Praying

sometimes I start out praying

on my knees

eyes closed and dry

elbows on the bed

fingers locked and still

head even-keeled

my whole body piously symmetrical

the Thank You For The Food kind of praying

the In Jesus’ Name Amen kind of praying

praying in a posture I can get behind

 

what happens next happens slowly

an arm lies down

a forehead seeking shelter

eyes open in the blanket

legs crossed or bouncing

a shoulder blade protruding

my body wondering who’s listening

the Please Have Mercy On Me kind of praying

the I Don’t Know If I Can Do This kind of praying

whispering my sins into the mattress

 

sometimes I end up praying

on my bed

eyes closed and wet

hands above my head

fists in the pillow

legs at awkward angle

my whole body in desperate display

the Oh Father Father Father kind of praying

the No More Words Just Needs kind of praying

falling into everlasting arms and sleeping

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Unless God Has Spoken

Reminders and prayers when college gets hard.

There is no objectivity
unless God has spoken.
There is no real redemption
unless Christ is risen.
There is no hope of healing
unless there’s an incision.
There is no truth or beauty
without God’s existence.

And the world is a war, waged without waiting for me to wake up.
I’m sleepy from ceaselessly singing my sighs to the silence — speak to me!
Find me in fear, frustration, and f**king things up,
In the midst of the muddiness made by our madness in mushing
Our lies with your truth.
Unmuddle me!

Loneliness lurks, laughing at love and lying about life that’s coming.
I’m tired from trying to take on the task of transforming
The hearts of the hardened, the heads of the half-paying-attentions.
Be with me, bear with me, bring me back to basic things:
Your love of my mess.
Unmangle me!

Because the Lord has spoken,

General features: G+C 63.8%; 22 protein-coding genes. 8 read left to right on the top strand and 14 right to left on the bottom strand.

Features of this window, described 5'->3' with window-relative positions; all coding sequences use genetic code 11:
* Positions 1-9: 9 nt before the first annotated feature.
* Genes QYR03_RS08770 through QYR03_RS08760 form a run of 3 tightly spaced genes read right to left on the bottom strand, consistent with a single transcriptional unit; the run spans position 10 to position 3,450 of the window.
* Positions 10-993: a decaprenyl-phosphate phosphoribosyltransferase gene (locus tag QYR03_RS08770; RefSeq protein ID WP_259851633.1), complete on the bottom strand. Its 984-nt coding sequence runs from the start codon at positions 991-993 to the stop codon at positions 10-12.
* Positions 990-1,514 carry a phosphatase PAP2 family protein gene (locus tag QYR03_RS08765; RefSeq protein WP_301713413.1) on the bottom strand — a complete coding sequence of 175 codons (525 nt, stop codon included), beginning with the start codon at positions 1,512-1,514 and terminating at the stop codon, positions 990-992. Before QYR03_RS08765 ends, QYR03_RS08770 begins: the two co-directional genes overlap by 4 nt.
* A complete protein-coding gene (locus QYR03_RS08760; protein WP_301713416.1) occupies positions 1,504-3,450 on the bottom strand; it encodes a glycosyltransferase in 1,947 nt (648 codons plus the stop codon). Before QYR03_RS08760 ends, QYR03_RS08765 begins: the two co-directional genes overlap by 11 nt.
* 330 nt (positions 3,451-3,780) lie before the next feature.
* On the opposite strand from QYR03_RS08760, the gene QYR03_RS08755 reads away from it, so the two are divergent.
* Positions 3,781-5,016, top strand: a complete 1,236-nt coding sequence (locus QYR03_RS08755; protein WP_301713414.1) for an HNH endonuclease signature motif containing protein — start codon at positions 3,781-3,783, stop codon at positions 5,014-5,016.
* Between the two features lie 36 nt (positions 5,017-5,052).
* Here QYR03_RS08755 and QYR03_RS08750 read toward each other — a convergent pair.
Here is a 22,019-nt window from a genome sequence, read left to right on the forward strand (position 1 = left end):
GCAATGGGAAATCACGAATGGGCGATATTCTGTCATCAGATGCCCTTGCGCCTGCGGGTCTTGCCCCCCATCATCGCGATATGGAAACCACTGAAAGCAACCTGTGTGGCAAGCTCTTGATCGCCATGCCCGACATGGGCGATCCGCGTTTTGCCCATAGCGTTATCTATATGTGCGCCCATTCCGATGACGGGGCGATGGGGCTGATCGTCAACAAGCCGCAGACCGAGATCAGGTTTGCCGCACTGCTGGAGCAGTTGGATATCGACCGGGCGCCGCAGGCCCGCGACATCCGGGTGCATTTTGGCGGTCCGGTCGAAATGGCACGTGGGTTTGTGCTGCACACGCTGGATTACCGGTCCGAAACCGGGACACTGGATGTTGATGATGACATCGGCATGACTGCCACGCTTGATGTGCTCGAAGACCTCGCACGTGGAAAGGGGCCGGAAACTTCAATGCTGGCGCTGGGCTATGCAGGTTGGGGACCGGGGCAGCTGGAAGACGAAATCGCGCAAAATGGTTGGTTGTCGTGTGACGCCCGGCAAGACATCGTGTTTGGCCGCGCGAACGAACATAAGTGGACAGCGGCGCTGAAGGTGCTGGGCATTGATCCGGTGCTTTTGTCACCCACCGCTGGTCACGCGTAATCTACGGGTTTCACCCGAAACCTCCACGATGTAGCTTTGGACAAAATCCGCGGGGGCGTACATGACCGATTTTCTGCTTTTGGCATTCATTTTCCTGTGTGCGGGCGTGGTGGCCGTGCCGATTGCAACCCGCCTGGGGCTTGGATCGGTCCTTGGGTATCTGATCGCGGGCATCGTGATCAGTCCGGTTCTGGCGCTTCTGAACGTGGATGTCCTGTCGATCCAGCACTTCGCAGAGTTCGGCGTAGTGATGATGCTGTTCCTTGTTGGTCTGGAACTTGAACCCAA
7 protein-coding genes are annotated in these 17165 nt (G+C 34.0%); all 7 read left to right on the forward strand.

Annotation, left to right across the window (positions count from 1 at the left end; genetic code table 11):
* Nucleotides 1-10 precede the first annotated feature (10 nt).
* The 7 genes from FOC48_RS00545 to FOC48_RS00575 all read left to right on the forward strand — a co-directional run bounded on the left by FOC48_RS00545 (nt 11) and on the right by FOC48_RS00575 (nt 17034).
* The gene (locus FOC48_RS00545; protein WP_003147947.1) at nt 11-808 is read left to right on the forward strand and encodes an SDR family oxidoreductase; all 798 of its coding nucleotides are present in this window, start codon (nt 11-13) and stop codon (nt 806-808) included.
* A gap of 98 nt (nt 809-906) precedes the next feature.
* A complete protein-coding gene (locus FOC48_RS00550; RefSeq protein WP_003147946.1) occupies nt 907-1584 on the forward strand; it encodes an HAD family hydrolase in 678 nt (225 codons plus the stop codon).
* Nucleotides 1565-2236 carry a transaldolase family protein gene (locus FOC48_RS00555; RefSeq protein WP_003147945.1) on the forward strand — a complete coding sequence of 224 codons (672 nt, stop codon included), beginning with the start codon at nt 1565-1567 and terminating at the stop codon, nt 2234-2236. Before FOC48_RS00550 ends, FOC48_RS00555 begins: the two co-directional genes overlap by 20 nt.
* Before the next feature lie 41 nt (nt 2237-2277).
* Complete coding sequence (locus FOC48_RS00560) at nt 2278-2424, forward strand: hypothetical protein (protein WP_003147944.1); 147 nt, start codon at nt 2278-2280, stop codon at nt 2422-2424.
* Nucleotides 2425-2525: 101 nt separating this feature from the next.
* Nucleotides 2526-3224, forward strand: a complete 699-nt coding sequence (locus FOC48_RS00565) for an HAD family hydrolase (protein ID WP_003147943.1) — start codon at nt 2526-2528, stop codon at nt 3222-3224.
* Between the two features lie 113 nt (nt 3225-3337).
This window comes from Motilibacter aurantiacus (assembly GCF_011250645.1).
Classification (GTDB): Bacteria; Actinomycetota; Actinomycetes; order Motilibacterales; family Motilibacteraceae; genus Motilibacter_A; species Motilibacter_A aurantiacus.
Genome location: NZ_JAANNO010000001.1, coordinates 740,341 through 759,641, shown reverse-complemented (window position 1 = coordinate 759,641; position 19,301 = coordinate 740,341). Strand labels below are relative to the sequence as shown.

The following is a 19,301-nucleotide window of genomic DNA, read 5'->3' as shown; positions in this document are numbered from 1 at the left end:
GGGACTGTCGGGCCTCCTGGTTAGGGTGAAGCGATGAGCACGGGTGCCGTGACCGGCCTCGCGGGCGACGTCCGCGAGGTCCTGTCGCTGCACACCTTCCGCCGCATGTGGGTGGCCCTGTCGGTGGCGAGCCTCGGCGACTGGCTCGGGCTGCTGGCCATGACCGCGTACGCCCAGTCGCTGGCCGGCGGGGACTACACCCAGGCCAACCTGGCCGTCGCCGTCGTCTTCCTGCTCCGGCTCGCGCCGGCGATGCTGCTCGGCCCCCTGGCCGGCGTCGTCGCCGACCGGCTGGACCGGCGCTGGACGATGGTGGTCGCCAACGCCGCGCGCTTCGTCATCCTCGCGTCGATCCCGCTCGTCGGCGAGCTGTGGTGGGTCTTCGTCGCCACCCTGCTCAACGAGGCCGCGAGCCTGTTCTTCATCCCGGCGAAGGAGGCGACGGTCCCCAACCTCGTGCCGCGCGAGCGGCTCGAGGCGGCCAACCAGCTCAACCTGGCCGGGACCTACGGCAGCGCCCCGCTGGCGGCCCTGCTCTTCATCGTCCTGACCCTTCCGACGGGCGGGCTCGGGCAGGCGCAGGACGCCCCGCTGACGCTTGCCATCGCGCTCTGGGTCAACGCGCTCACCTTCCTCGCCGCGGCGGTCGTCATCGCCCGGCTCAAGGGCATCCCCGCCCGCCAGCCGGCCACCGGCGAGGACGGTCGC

there is a word that’s certain.
Because the Lord is risen,
I know I am forgiven.
Because there was a piercing,
I know there comes a healing.
Because you are existing,
I’m giving up resisting.

go it alone

Could you?

When he who had set me apart before I was born, and who called me by his grace, was pleased to reveal his Son to me, in order that I might preach him among the Gentiles, I did not immediately consult with anyone; nor did I go up to Jerusalem to those who were apostles before me, but I went away into Arabia, and returned again to Damascus. -Paul, Galatians 1:15-17

There is a duality in Jesus’ calling. It is to us as a body, as a group, to follow him together as partners and “members” of one another. We remember what Paul said:

For the body does not consist of one member but of many… God arranged the members in the body, each of them, as he chose. If all were a single member, where would the body be? As it is, there are many parts, yet one body. 1 Corinthians 12:14, 18-20

Every Christian, therefore, must think of him- or herself as one small part of a larger collective; one citizen in God’s nation, one child in God’s family, one part of Christ’s body. We must pray to our Father in heaven, sharing him between us. No Christian is an island, and God forbids that we attempt it.

Jesus calls to us as a group, but as individuals as well. Paul said that when God first called him, he “did not immediately consult with anyone”–he heard the Lord’s voice speaking to him alone, finding himself terrifyingly alone with the Lord. When Jesus appeared to him in the vision that would define his life, although several friends accompanied him, only Paul could see Jesus clearly (Acts 9:7) and understand the words he spoke (Acts 22:9). He was alone.